I am a nomad. For a decade I have lived a long, peripatetic life on the road. Three thousand nights away from home. Actually, I take that back—I was home. In more than ninety countries. In a thousand different cities. In hundreds of hostels. With countless people. For three thousand days and nights. For half a million miles on airplanes, and half a million more (I’ve added it up) on trains and buses and tuk-tuks and cars and bicycles. That was my home. In all that time, over all those miles, I wandered with no goal. I wasn’t on a trip, vacation, or pilgrimage. I had no list of set destinations or set sights to see. My only purpose was to travel. To be a nomad: Someone who could move from place to place without urgency, without plans. Someone whose destination was the journey itself. Someone who could just wander, as a seeker, a traveler. To pick up and go whenever I pleased.Matthew Kepnes

From the very first line I was entranced. Matt’s words spoke to me. Y’all should see my Kindle copy because it’s covered in highlights. There was just something about the poetic way he delivered my own way of thinking that had me floored. I could not put it down. I read it in two night’s time, and only because I felt I should probably sleep just a little the first night. On Nomadic Matt, I had seen so much of where he had been and the how but what we often miss is the why and his why spoke to me on the deepest of levels. I often find myself feeling lost, so adrift and so not where I thought I would be and just a month shy of my twenty-third birthday this is something that has been weighing heavily on my mind. I am happy, so much so in this last year especially, but at times I can’t help but wonder if my choices have always been the right ones. I’m proud of the business I am building, of the people who I have in my life that I love dearly, but there is sometimes still that nagging thought in the back of my mind that tells me I’m not doing things on the right timeline. Seeing that same thought process from someone else always makes you feel less alone, and the way that Matt not only had that thought process but readily embraced the notion of throwing it all away and realizing there is no timeline but the one you create for yourself truly was something I didn’t know I needed.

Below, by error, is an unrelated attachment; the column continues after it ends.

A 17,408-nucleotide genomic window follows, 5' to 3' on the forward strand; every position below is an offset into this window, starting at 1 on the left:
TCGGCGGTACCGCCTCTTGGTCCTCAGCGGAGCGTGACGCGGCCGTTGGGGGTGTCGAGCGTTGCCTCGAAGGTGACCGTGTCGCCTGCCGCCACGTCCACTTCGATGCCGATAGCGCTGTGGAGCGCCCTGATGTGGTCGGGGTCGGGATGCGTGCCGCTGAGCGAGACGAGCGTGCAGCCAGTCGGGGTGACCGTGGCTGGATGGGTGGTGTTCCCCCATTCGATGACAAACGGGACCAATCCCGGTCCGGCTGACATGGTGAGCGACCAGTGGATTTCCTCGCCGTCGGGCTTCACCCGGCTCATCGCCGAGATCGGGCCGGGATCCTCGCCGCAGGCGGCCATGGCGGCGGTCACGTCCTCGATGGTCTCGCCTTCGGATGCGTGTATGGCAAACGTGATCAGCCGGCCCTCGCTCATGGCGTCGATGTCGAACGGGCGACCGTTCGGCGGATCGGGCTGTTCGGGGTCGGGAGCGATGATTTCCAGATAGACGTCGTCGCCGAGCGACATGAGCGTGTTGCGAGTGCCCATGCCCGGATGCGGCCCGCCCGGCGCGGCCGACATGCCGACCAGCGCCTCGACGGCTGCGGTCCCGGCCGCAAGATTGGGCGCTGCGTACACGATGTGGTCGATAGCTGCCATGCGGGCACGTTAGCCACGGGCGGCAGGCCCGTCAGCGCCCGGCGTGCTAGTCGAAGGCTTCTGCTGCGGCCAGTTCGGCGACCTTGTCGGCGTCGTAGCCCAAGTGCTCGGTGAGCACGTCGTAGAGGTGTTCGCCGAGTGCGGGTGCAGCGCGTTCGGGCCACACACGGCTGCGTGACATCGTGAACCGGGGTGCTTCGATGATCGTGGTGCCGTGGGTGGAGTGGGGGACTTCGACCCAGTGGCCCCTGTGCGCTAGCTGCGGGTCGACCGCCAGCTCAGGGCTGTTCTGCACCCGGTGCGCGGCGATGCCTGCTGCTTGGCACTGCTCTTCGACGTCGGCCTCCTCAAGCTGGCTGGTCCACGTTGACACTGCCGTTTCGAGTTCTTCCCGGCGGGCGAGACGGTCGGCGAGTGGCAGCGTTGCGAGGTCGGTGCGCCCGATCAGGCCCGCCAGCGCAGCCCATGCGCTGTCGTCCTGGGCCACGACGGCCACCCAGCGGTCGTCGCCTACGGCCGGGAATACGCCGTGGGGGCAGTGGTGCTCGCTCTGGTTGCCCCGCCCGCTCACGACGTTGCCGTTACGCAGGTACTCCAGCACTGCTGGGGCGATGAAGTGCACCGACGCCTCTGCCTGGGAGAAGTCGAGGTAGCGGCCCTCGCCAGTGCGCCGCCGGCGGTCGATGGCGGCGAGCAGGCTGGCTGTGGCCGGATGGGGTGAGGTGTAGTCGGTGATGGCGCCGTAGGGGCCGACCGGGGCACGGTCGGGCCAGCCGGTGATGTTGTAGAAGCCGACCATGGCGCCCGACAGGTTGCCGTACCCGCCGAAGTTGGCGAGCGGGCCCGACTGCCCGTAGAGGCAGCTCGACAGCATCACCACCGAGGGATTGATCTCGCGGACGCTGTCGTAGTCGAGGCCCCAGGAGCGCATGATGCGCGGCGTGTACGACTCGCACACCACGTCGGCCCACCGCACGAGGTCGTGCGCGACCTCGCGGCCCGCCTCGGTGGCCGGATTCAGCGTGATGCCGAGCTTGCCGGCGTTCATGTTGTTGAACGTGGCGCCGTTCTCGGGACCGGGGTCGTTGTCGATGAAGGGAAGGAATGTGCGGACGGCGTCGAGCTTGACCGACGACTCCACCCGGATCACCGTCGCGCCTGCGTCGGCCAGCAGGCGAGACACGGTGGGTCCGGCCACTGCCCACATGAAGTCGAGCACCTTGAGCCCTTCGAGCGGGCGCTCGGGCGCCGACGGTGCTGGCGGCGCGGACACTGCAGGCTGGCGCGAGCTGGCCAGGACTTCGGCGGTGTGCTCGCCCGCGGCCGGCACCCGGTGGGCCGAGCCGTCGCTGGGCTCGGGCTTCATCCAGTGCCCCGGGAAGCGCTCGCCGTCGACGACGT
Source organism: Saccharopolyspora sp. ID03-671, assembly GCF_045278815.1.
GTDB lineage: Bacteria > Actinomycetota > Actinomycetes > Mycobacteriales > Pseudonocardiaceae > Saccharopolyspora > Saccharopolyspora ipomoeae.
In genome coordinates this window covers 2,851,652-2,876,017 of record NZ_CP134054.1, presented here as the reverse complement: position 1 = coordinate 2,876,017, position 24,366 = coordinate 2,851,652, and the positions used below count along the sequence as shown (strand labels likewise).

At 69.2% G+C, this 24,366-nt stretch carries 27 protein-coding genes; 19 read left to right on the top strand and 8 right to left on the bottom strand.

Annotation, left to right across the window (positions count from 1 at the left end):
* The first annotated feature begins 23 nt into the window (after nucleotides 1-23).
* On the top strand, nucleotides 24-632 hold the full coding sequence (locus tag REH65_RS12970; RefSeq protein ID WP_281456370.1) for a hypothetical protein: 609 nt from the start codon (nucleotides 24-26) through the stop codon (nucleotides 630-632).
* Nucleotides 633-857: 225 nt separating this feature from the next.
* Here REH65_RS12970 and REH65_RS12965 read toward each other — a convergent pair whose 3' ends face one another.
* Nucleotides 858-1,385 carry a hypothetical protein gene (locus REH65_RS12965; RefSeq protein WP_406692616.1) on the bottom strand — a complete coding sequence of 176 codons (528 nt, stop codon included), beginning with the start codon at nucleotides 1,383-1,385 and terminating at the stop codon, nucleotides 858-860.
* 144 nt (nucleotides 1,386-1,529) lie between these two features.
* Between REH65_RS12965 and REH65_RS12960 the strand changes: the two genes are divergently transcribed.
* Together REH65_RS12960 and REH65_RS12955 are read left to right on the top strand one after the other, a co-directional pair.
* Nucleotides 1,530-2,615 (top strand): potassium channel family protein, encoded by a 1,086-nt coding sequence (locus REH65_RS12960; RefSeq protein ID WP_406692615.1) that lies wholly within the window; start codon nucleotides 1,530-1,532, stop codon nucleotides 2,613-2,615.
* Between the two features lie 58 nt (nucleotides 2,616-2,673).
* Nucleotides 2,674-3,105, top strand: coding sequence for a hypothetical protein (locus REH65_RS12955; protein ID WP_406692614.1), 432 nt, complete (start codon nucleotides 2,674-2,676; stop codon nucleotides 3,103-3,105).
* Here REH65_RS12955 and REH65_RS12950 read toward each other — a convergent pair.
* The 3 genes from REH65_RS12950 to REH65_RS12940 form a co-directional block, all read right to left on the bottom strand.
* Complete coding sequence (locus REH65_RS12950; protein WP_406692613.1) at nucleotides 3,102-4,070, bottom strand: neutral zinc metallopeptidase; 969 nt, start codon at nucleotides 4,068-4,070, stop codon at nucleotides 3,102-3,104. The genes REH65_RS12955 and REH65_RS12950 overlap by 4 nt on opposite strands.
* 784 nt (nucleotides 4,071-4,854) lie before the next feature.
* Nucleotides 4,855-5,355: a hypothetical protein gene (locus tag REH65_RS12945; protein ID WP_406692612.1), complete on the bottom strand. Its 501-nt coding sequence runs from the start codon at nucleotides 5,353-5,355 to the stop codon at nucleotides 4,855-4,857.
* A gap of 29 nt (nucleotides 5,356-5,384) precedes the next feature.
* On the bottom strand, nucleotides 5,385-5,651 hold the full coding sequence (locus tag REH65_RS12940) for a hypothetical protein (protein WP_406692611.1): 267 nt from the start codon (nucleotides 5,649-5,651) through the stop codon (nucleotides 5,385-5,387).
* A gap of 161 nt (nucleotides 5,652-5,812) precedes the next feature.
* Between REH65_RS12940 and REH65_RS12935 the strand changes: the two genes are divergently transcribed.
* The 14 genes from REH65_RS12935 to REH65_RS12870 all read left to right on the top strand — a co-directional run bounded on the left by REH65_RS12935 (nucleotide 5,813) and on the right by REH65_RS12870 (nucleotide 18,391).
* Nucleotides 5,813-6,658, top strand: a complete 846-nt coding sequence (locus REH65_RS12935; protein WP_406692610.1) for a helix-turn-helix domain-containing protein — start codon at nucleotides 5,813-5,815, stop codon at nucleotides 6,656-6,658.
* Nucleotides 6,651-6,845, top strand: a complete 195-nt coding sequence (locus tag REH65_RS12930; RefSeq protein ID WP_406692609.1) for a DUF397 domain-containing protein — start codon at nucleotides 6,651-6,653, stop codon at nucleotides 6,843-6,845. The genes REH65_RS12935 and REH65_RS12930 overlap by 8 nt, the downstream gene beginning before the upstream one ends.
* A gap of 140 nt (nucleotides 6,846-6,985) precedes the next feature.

Because it is only when you submit to the world you hope to see that you can truly be present for the experiences you’ve so long dreamed about. Plans shouldn’t be a security blanket—they should be a means to an end. And for me, that end has always been adventure.Matthew Kepnes

Aside from the surprisingly deep life philosophy I took from this book, I found that it truly stood apart for me from other travel memoirs. It wasn’t just about a trip, it was about the ideas behind it. It didn’t just focus on the bright moments, it focused on the indecision, the mistakes, the right, the wrong, and the truth about what you give up and what you get when you trade a “normal” life for one of adventure. I’m not the type to want to lose roots. I want a home, but I also feel like a home is not a place but perhaps something like a person or a feeling. That being said, I personally don’t think I’d ever travel endlessly for ten years but I do want to see every state in my own country and as many countries as I can. I  want to truly live and not just exist and Ten Years a Nomad spoke to the very essence of that. If you often find yourself bit by the travel bug and want to live vicariously, or if you, too, sometimes feel lost at sea in terms of the societal expectation of who you should be this is a book you’ll want to read.

There is no old you. There is just the you that you are right now. You are always a work in progress. You are always ever changing. The world moves on, time passes, people come and go, and the future is always uncertain. As they say, that is life.Matthew Kepnes